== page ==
Will: Earlier you alluded to the importance of contracts within an asset sale. I’d love to hear you spell out the difference between asset sales and stock sales. I know it can be confusing for owners and buyers, alike.

Jake: In a perfect world, when lawyers are not worried about transaction costs, we always like asset sales.

Asset sales allow us to limit our liability. We're only buying the assets that we want, and we’re able to avoid any liabilities we don’t want. We’re technically a brand new legal business. We're picking and choosing what we want from the seller and leaving everything else behind.

With the stock sale, you are becoming the seller. You are stepping into the shoes of that entity completely. This means that any existing contracts, any existing debts that aren't allocated for at closing - they become your problem.

Now as the seller, the upside of the stock sale is tax base. Administratively, a stock sale is a lot easier than an asset sale, too.

In an asset sale, you're assigning contracts that exist or you're entering into new contracts with everyone, whether that’s with employees or vendors or customers. You need to do an I-9 onboarding with each employee. You need to open new bank accounts. Asset sales are a lot of paperwork.

For a business where there's less concern about liabilities or it's very clear what the extent of those liabilities are, then maybe it's not worth worrying about the downside of the stock sale. Instead, maybe it’s worth considering the upside of a stock sale, which is minimizing transaction costs and time.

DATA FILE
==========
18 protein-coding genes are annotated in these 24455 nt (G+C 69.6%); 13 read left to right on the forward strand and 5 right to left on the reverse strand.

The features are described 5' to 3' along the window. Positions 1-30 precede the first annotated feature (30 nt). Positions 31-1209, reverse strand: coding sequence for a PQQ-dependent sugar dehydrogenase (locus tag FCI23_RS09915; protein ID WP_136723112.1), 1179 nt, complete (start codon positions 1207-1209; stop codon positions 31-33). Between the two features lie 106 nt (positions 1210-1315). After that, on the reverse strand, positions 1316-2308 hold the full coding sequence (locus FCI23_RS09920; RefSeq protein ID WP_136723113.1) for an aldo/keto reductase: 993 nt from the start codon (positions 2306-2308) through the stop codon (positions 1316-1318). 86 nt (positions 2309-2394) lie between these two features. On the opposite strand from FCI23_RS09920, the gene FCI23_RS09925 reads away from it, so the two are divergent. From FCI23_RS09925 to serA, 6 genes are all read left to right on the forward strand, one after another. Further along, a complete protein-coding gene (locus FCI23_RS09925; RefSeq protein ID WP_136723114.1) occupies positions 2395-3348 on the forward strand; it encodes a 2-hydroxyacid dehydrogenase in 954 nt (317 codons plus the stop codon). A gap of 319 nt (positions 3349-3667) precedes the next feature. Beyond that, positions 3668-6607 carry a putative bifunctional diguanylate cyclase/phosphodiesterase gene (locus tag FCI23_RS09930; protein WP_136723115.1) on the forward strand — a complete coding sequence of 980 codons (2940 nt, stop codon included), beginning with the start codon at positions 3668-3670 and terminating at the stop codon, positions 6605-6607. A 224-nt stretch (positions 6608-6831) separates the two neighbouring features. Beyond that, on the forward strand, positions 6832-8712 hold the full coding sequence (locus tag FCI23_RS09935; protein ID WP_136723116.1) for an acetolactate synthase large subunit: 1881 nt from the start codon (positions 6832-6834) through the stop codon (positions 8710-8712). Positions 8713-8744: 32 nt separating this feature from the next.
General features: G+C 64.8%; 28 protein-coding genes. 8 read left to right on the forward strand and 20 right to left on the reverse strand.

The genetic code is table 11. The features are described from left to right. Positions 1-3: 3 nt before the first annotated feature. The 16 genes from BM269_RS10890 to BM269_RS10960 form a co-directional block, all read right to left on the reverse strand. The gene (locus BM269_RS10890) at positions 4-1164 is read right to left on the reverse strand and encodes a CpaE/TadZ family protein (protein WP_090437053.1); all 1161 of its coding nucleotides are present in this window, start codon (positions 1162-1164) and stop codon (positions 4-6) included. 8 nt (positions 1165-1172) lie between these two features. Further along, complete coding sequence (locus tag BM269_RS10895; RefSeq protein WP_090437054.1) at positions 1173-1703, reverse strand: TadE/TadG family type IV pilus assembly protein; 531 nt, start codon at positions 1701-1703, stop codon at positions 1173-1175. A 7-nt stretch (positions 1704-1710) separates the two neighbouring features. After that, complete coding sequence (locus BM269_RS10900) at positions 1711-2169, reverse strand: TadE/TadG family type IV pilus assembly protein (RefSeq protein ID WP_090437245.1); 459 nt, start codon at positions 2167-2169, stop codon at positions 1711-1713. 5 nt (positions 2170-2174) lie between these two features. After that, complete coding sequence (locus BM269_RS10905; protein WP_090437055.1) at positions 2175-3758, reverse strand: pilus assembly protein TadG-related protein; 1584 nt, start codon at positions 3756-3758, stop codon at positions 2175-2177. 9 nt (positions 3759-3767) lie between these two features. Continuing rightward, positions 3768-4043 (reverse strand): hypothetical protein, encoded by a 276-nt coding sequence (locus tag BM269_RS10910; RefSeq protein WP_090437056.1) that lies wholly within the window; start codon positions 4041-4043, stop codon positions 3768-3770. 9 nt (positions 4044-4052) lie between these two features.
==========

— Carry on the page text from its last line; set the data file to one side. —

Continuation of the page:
Will: Would you say one type of transaction is more common than the other on Main Street?

Jake: I think asset sales are quite a bit more common. Buyers tend to want to minimize their liability.

Will: And does entity type play a role in which type of sale you can do? for instance, if you are a sole proprietor, can you do a stock sale?

Jake: It does.

If you are a sole proprietor, you cannot do a stock sale, as you don’t have any stock.

Technically, an LLC can't do a stock sale either, because an LLC doesn't have stock, but an LLC can sell its membership interests.

This all depends on state law as well. Each state has different terminology and definitions of corporate entities.

Not to get too much in the weeds, but there’s even something called an 338(h)(10) election.  Businesses can elect to treat the transaction as an asset sale for tax purposes, although it’s legally treated as stock sale.

Will: How often are decisions like this made prior to going to market versus being a product of a specific buyer’s requests or negotiations?

Jake: In the world of business transactions, anything can be negotiated.

For instance, a stock sale may be the most tax advantageous for a seller. But, if the seller gets a high enough asset price from a buyer, maybe it comes out in the wash.

I think that it's good to know what your options are. But, I don't necessarily think that it makes a ton of sense to spend a lot of time and a lot of resources, investigating different options before you even go to market.

You just don't know what that buyer is going to be looking for, and what they might be set on.

Will: One thing that we've spoken about before on this podcast is the role of business brokers. How many of your transactions are brokered? What do you advise owners you work with?